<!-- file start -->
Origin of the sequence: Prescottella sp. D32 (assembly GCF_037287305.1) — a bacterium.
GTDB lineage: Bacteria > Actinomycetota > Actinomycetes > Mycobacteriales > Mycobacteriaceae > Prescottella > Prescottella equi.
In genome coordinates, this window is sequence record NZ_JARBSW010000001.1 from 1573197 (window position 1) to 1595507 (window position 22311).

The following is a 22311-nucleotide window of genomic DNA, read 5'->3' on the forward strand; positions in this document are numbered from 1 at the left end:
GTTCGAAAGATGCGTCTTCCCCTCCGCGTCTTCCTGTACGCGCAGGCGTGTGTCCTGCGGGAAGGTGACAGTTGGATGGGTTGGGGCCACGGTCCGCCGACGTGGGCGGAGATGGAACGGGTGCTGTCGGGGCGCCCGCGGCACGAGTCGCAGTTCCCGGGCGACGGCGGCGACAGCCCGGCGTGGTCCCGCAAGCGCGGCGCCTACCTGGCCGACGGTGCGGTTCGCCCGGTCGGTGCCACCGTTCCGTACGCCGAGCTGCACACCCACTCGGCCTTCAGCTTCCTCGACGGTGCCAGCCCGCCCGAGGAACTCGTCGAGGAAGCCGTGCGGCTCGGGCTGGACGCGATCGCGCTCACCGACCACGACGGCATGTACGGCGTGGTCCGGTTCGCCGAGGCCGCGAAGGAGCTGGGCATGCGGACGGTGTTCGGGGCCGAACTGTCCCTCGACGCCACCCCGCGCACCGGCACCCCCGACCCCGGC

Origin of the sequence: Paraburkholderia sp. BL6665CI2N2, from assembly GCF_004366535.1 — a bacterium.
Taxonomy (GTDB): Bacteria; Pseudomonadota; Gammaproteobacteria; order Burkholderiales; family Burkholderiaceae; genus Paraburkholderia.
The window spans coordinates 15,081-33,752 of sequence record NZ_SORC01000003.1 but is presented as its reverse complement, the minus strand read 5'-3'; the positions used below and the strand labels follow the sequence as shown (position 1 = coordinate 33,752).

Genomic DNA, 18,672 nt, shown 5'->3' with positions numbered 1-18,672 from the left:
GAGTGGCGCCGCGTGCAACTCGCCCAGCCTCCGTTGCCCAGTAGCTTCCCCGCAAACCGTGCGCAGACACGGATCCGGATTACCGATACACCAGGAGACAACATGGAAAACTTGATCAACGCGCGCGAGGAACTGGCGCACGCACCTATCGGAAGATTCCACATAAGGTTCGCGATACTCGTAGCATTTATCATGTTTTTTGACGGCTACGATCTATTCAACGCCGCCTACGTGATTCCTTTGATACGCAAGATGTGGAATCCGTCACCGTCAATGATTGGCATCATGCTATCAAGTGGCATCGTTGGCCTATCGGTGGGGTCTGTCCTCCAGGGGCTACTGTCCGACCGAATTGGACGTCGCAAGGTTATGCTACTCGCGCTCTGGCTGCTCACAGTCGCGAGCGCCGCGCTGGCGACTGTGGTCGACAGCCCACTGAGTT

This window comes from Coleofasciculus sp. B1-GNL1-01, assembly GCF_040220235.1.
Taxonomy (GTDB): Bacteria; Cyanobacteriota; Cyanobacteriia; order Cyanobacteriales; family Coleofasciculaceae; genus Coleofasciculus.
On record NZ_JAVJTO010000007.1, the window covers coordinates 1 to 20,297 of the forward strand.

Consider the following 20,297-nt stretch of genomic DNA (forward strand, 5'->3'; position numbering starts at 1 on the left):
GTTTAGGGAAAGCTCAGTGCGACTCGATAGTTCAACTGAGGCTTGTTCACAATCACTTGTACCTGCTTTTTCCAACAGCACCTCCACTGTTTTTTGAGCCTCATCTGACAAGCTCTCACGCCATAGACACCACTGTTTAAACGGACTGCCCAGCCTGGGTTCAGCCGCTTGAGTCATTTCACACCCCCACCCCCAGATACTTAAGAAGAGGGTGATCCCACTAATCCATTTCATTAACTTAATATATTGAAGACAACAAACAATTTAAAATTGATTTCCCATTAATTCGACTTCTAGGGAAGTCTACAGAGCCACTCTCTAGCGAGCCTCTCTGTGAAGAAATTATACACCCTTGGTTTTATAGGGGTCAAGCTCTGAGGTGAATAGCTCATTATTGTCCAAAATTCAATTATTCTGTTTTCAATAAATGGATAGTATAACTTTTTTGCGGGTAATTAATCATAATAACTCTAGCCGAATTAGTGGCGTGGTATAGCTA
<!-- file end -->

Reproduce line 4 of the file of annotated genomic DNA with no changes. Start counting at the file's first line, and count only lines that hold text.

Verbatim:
The following is a 22311-nucleotide window of genomic DNA, read 5'->3' on the forward strand; positions in this document are numbered from 1 at the left end: